Rugby World Cup 2015: Kurtley Beale says ‘anything is possible’ for Wallabies despite injury woes

Written by admin on 05/12/2018 Categories: 杭州桑拿

Taking a stroll: Drew Mitchell and Kurtley Beale make their way to the pitch during a training session at The Lensbury Hotel in London. Photo: Dan MullanRWC Schedule: When is the Rugby World Cup final?Rugby World Cup interactive: your guide to every teamFull coverage of the 2015 Rugby World Cup

LONDON: Kurtley Beale has declared “anything is possible” for Michael Cheika’s Wallabies despite lingering doubts over the fitness of key starters Israel Folau and David Pocock.

Folau (ankle) and Pocock (calf) will be given until the last minute to prove their fitness before ‘s knockout clash with Scotland on Sunday. The uncertainty has the potential to dent a squad’s confidence but Beale, who has run at fullback all week and will start for Folau if the dual international fails to make the grade by Sunday, said the Wallabies were taking the what-ifs in their stride.

He revealed a quiet but powerful belief in the team’s potential was fuelling their bid for a third World Cup. “Anything is possible,” Beale said. “I’ve always thought that we’ve got the right group of players to be able to do anything we strive to do. I think the best thing about this group, and the coaches have been harping on about it, is that we’ve been taking it week by week.

“By concentrating on the game ahead and paying our respects to the opposition, that allows us to be able to focus on the job at hand and not have any distractions.”

Beale knows what that requires in mindset and preparation. Cheika is not the first coach to use the talented footballer as an impact player off the bench, but injury to winger Rob Horne saw him thrust into the action early in the first half against England two weeks ago. His assured and energetic contribution, including the magnificent try-scoring switch up with Bernard Foley, was instrumental in the Wallabies’ resounding victory.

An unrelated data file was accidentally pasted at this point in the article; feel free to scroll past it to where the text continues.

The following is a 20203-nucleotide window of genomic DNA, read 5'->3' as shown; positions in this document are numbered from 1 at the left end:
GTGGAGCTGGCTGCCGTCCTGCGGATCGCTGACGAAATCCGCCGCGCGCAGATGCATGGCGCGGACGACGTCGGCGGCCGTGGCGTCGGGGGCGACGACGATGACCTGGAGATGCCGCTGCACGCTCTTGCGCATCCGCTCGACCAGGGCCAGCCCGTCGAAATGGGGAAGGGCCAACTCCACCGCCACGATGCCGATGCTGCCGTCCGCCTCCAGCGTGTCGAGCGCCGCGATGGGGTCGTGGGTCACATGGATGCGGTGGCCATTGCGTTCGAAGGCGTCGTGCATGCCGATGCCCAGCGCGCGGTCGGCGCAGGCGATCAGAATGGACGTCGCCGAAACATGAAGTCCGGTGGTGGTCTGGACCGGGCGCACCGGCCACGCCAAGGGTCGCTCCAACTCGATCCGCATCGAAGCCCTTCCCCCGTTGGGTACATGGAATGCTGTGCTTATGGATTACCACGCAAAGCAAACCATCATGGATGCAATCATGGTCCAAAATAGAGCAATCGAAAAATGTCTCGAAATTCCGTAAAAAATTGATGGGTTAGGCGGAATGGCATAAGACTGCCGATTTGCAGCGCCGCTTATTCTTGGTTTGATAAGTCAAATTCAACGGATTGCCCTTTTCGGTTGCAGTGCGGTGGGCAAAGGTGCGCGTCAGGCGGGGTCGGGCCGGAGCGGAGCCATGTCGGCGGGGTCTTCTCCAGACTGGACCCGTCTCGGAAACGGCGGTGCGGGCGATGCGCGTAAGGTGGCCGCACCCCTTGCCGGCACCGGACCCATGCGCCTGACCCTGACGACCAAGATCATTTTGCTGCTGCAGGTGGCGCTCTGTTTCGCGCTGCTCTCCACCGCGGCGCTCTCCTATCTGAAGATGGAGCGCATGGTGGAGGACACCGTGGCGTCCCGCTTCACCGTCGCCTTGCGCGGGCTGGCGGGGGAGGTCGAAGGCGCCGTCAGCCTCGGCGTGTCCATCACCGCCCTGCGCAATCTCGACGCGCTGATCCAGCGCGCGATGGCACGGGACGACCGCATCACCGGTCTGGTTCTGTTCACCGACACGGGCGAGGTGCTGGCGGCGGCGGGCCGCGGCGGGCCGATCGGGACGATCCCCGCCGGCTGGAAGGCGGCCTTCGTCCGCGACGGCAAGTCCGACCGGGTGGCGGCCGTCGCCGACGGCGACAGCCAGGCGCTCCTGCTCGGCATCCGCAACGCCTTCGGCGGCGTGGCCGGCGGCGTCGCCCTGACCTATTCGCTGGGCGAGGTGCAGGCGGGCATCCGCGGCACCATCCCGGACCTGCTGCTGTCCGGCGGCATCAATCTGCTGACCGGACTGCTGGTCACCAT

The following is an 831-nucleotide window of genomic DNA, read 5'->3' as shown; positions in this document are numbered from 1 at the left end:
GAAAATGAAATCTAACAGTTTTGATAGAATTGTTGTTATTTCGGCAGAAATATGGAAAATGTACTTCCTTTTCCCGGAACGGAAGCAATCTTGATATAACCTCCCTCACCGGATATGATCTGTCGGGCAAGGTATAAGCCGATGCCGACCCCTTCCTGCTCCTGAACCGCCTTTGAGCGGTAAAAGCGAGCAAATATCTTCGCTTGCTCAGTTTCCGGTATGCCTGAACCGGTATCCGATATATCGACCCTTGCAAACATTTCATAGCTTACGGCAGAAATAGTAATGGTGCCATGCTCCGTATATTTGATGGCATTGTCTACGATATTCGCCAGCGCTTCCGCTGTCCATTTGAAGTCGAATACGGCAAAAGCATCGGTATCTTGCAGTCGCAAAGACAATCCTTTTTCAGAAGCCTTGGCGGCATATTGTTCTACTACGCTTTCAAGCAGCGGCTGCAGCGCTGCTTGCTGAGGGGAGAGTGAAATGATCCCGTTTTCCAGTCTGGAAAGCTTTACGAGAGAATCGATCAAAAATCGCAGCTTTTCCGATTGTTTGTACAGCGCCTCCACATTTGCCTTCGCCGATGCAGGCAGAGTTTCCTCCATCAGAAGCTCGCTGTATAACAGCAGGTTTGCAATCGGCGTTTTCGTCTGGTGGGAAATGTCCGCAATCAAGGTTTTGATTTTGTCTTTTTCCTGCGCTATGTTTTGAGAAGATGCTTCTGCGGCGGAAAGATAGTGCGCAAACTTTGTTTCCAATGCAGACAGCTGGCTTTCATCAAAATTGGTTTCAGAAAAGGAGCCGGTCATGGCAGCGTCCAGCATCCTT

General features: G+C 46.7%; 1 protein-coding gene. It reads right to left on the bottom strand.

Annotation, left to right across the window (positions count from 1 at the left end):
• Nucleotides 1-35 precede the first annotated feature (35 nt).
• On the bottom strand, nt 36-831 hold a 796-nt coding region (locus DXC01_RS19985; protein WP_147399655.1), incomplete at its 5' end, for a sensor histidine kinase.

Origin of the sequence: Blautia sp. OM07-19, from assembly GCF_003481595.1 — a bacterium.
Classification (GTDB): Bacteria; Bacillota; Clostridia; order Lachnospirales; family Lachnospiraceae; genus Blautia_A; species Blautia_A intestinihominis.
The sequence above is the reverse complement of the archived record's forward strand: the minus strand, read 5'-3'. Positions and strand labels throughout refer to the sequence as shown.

“I wasn’t [expecting to come on in the first half],” Beale said. “It’s really important to understand the detail of the game, trying to not be disconnected from the group whatsoever. There’s a really good balance there and guys are always willing to help out wherever they can. That just shows credit to the group of players we’ve got at the moment. Everyone wants to learn and improve and get better. It’s a pretty good culture to be a part of at the moment and I guess it’s helping our footy along the way.”

Beale has made just two Test starts under Cheika and appears destined to wear the No.23 jersey as long as Folau stays mobile. The 26-year-old did not conceal his ambition for starting honours but the reality is that his injection off the bench has worked superbly for  for some time.

He scored the match-winning try in the final minute against Wales in 2012 and has consistently used his emotive presence to help freshen the minds and legs of weary teammates. “Whenever I get the opportunity it’s important to try and add that spark and bring that energy, to try and lift the guys up around me,” he said.

“Naturally that’s just the way I like to play as well – fast-tempo, upbeat and try and get involved as much as I can.”

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